United Airlines says more than 97 per cent of its U.S.-based employees are fully vaccinated against the coronavirus now that there’s less than a week before a deadline to get the shots or get fired.
The Chicago-based airline said Wednesday that the new figure doesn’t include a “small number” of employees who are seeking a medical or religious exemption from vaccination. “Vaccine requirements work,” said United in a memo to employees.
Six United employees sued the company this week, claiming the airline is discriminating against employees who get exemptions from the vaccine mandate by placing them on unpaid leave. “United’s actions have left plaintiffs with the impossible choice of either taking the COVID-19 vaccine, at the expense of their religious beliefs and their health, or losing their livelihoods,” say lawyers for the employees in their lawsuit, which was filed in federal district court in Fort Worth, Tex.
Four of the six employees said they sought religious exemptions based on their belief that the vaccines were developed using aborted fetal tissue, one said she’s allergic to eggs and penicillin and another said he has multiple sclerosis and his neurologist recommended against vaccination. All were granted exemptions but were still told by the company they’d be put on unpaid leave, according to the lawsuit.
United Airlines’ spokesperson Leslie Scott said the company was “reviewing this complaint in greater detail, but at this point we think it’s without merit.” The airline said last month that up to 90 per cent of pilots and nearly 80 per cent of flight attendants were vaccinated, but it didn’t give a figure for all U.S. employees at the time.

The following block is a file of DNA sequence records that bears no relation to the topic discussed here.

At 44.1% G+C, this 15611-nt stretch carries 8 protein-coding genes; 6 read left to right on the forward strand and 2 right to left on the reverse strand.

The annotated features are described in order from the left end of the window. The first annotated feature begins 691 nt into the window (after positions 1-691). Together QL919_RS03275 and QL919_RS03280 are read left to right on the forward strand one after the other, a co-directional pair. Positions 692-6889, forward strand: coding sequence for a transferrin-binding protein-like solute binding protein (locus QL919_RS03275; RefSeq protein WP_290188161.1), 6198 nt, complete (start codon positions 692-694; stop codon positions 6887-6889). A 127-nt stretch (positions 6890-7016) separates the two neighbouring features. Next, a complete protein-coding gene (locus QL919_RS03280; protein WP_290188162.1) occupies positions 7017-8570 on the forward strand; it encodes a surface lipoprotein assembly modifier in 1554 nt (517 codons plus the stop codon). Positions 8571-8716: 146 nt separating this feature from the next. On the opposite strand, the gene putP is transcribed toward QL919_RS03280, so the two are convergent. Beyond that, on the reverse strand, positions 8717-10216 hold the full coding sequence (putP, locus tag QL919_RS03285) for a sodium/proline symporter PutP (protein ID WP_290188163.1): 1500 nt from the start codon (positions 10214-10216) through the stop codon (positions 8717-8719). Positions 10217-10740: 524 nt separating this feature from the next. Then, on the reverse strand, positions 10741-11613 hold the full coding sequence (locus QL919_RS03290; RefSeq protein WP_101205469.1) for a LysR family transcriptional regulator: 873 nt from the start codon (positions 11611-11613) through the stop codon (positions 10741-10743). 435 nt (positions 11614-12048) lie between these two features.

United said it will start termination proceedings as soon as next Tuesday against employees who are unvaccinated and haven’t received an exemption. The airline is among a small group of companies that announced they would require vaccinations even before Sept. 9, when U.S. President Joe Biden issued an executive order directing employers with more than 100 workers to require vaccinations or weekly testing for the virus.
Last month, United set a deadline of Sept. 27 for its 67,000 U.S.-based employees to get vaccinated or face termination. However, employees who apply unsuccessfully for an exemption could get more time. They’ll have five weeks after their denial to get vaccinated.
United declined to give a precise figure for how many workers have asked for an exemption and how many requests have been granted. Employees who win an exemption will be placed on leave beginning Oct. 2. Some could come back if they wear masks and are tested weekly, although the timing of their return is uncertain.